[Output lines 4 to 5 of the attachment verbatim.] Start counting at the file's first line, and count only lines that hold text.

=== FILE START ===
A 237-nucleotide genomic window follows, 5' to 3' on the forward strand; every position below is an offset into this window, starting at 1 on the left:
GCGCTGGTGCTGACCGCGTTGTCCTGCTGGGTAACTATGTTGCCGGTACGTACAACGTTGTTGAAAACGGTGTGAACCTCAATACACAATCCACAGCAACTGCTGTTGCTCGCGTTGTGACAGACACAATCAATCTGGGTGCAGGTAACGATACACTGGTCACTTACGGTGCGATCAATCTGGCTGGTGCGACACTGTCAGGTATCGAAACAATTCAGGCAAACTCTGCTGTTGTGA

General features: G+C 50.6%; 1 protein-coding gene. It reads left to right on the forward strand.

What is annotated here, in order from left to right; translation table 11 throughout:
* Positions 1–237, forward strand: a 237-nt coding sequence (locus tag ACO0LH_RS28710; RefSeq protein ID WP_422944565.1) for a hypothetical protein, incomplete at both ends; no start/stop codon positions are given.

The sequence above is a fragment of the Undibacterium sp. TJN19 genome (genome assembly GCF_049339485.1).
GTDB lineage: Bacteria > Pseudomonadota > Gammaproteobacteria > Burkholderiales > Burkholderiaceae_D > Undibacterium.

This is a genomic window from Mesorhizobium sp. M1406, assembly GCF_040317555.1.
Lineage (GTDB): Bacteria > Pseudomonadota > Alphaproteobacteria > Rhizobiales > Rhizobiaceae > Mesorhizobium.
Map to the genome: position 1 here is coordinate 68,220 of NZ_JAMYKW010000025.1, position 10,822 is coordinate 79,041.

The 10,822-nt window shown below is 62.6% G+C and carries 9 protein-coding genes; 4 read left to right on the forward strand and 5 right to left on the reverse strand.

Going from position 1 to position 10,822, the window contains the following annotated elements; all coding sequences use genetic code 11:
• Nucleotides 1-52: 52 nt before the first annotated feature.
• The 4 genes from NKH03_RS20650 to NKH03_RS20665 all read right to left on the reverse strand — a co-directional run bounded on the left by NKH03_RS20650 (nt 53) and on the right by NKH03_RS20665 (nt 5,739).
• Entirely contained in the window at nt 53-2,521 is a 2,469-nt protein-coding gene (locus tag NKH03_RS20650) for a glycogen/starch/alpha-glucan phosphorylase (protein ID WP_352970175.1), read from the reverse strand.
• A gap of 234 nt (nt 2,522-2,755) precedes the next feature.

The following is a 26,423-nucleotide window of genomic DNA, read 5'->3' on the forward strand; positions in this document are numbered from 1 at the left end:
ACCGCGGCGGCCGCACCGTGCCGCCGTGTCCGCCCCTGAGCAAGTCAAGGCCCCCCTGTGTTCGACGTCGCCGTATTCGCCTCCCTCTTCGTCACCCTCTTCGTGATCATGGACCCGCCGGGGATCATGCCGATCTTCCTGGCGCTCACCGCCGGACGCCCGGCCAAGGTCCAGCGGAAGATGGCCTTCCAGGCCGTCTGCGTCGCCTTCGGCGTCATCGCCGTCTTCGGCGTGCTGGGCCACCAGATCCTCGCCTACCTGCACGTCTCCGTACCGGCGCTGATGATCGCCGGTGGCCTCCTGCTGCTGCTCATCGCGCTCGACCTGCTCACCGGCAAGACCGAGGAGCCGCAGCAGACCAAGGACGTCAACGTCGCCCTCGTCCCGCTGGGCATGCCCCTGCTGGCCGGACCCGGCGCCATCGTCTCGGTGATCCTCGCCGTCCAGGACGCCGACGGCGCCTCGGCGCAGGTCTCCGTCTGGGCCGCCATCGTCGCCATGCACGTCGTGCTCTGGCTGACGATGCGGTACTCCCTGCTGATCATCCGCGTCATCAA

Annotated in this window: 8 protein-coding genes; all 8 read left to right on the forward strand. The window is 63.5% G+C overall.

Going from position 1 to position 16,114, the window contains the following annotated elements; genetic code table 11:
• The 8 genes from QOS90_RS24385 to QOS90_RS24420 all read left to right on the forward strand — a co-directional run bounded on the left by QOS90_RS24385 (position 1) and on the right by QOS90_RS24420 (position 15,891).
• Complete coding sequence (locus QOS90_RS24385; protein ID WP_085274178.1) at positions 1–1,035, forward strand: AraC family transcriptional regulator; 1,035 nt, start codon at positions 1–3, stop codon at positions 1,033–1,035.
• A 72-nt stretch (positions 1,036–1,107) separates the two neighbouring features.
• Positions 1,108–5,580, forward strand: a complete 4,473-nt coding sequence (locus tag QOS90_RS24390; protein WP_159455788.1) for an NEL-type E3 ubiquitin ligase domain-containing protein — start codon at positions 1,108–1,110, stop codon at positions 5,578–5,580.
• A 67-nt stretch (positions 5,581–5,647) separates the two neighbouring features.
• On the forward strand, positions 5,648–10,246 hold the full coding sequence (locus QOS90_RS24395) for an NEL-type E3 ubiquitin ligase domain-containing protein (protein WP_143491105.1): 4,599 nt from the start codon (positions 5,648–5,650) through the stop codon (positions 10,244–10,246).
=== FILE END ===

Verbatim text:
What is annotated here, in order from left to right; translation table 11 throughout:
* Positions 1–237, forward strand: a 237-nt coding sequence (locus tag ACO0LH_RS28710; RefSeq protein ID WP_422944565.1) for a hypothetical protein, incomplete at both ends; no start/stop codon positions are given.